Interview with Author Maria Thompson Corley

Interview Questions for Maria Thompson Corley

1) First off, tell us a little bit about yourself. How did you find yourself drawn to the world of writing?

I always liked to write. When I was young, I was much more secure expressing myself in writing than in speech. Not that I never spoke, but I was always more self-revelatory in writing. I would write my parents notes, sometimes, instead of speaking to them about things that bothered me. I wrote my first novel at 14 (no worries—I have no intention of inflicting it on anyone!). My first published novel was Choices, which I wrote on a whim. I had the rather confident attitude that I could come up with something as good as a lot of the books I was reading, so I sent my manuscript to Ballantine and received a letter back from an editor. She said her list was full, but recommended that I get in touch with someone at Kensington, since they were starting a line of books aimed at African American women. I was kind of in the right place at the right time.


That was in 1996! My book was published as a romance, and my follow up didn’t fit the genre, since I had a prominent gay character who was in a relationship. I didn’t want to get rid of him, deciding instead to focus on being a pianist (I have Master of Music and Doctor of Musical Arts degrees from Juilliard, and have played since I was 4). I had married by then, and my daughter was born in 1997, followed in 1999 by my son, who is on the autism spectrum. It took me a while to get back to writing, with all of that on my plate. When my marriage broke up, I found writing very cathartic, and I can truly say that the written word has turned out to be as much a part of me as music.

I’ve even started writing a bit of poetry. One poem was published by New York Literary Magazine, having come in second in a contest, and I presented one about my son, the first one I’d written since middle school, at the National Autism Conference last summer. We’ll see where that goes. I have ambitions of writing a few more and trying to set them to music. Some of my songs and solo/choral arrangements have been performed nationally and, in one case, internationally, and one choral piece was published by Walton. That said, I can’t do everything. Can I? Either way, I feel like an emerging composer. We’ll see.

2) What inspired you to write Letting Go?

The inspiration was a who, not a what. My mother suggested that I write something a bit closer to home, shall we say. As mentioned in my acknowledgments, she isn’t a big fan of the four-letter words and occasional sex, but she is a huge supporter of everything I do. I am so blessed to have been given wonderful parents.

What’s fun about the book is that people who know me can see similarities to my life, but most of the book is fiction. Which is which? You’ll have to guess (hint: I made up the first chapter. That said, I definitely want to be present at the auditions for casting Devonte Jones).

3) What message or theme do you hope to convey to your readers when they read this book?

I hope readers will look at love, in all its manifestations, through fresh eyes. While people call my book a romance, to me, the cliché is true—the greatest love of all is between you and yourself.

4) If you could sit down for a cup of coffee with one of your characters, who would it be and what would you say to them/ask them?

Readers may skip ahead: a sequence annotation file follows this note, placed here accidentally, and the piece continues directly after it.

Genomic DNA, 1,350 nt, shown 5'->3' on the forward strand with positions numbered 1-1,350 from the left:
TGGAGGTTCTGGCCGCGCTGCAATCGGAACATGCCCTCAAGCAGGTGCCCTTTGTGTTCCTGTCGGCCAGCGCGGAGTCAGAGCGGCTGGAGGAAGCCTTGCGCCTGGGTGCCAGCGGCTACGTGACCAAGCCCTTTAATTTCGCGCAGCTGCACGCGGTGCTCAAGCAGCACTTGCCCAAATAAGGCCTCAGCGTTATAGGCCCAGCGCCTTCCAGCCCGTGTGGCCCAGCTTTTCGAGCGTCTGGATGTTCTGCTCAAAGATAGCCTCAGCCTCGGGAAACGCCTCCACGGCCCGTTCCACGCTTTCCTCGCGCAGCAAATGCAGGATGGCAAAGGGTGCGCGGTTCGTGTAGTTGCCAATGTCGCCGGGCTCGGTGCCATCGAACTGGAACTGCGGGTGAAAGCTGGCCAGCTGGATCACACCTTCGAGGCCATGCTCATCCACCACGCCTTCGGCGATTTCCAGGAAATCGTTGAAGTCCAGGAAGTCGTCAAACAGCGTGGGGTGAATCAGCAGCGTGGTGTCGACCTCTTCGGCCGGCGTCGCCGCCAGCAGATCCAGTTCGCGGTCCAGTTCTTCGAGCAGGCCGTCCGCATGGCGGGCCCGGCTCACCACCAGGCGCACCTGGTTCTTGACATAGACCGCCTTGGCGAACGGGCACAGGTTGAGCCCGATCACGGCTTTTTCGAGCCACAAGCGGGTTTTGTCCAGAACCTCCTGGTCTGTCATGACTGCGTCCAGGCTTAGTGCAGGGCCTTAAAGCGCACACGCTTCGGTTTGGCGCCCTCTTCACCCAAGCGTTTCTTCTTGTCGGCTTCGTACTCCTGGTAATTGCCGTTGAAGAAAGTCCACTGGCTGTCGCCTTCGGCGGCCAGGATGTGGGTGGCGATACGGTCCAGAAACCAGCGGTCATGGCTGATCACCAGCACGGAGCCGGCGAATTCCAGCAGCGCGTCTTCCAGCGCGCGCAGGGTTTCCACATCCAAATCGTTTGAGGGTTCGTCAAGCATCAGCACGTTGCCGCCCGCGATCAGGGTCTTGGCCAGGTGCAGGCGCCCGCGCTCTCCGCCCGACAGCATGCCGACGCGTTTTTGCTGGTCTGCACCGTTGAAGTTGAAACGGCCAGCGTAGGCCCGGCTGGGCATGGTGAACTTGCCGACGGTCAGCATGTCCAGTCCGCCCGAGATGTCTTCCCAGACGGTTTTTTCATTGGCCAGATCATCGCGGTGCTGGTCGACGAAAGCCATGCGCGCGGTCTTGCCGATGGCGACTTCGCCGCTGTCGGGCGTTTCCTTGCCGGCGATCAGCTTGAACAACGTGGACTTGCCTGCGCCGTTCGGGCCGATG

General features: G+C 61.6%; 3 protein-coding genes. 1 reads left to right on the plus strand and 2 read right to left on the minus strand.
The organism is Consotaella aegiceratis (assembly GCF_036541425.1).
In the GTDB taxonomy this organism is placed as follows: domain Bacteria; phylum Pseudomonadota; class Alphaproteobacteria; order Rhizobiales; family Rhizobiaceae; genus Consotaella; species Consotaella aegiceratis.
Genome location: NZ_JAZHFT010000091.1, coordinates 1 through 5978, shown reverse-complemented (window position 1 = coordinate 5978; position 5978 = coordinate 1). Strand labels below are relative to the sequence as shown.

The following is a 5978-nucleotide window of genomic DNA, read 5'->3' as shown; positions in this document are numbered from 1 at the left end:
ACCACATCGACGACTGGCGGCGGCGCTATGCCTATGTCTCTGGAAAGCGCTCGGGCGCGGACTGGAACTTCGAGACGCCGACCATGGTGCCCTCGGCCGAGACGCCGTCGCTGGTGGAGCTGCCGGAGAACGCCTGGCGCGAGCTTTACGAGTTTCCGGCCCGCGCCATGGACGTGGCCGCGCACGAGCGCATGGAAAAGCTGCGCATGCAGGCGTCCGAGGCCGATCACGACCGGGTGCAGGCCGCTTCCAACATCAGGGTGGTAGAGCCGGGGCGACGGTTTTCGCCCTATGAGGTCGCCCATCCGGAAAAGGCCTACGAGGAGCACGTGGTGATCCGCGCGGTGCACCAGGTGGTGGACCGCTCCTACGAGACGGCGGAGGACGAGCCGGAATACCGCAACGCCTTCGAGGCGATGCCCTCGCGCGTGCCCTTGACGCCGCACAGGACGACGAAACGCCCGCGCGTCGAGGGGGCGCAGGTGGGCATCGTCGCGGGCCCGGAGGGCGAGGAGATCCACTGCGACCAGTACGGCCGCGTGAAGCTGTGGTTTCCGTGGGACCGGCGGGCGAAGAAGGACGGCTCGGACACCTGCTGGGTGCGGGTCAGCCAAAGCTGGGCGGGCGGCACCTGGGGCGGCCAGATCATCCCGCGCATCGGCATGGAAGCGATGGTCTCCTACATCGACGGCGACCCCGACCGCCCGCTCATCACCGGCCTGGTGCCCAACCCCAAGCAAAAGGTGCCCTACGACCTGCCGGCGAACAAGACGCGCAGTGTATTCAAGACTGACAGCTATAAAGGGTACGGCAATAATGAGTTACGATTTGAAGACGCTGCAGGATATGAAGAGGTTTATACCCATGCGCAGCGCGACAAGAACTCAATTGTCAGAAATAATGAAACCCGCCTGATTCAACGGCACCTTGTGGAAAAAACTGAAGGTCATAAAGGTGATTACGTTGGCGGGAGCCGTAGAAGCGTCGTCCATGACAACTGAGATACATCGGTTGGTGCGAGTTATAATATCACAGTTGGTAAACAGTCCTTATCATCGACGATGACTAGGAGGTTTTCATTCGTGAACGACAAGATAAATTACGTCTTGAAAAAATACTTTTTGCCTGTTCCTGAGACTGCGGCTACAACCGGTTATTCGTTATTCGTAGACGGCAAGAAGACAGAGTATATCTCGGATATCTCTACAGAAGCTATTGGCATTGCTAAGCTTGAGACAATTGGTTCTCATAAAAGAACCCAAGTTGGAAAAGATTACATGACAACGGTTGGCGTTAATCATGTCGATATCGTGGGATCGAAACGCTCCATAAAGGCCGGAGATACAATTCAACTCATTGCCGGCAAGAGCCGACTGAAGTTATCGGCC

Tough question! I think I’d sit down with Langston, ideally with him supplying the coffee and another treat of his choice, hopefully something he’d made himself (selfish reasons! I love good coffee and treats!). I’d ask him if he had any regrets about the way his path went, as in, if he wished he’d done some things sooner, or felt they happened at the right time.

The thing is, I think we all do the best we can with what we have, even if what we’re doing is destructive. We have to get better, internally, to do better.

5) When writing Letting Go, what was more important to you: plot development or character development?

Hopefully, both! That said, I love to get into people’s heads, and to create imaginary friends or foes) for the reader. Humans are endlessly complex, and thus (at least to me), endlessly fascinating.

6) What social media site would you say has been the most helpful developing your readership?

I’m not sure! I’d say a toss-up between Facebook and Twitter. Then again, I basically use only Facebook and Twitter, so…

7) What’s one piece of advice you would give to new authors out there?

Be an educated, ruthlessly critical author. Learn the grammar, read books and articles by respected writers, analyze the way they use words. Strive to write good sentences, so that your ideas truly come to life. Find beta readers who are honest and skilled in the craft (I know this isn’t always easy), and then listen to them. Opinion is just that, but I at least try to consider every suggestion, so that if I don’t take it, the reason isn’t my own defensiveness or insecurity. That said, I’m so used to critique, these days, I have a very thick skin.

8) What are your future plans? Any new books in the works?

I just finished a revision of the New Adult book I mentioned earlier, with the gay character. When my beta readers have weighed in, I’ll revise some more and see where that goes. After that (or while I wait for my betas), I hope to write a book from the point of view of a very famous animal. I have barely started (last summer). I know that will be shorter, but also harder because I have to stick to the historical facts. Oh yeah, and because I’m choosing to write from the point of view of an animal!

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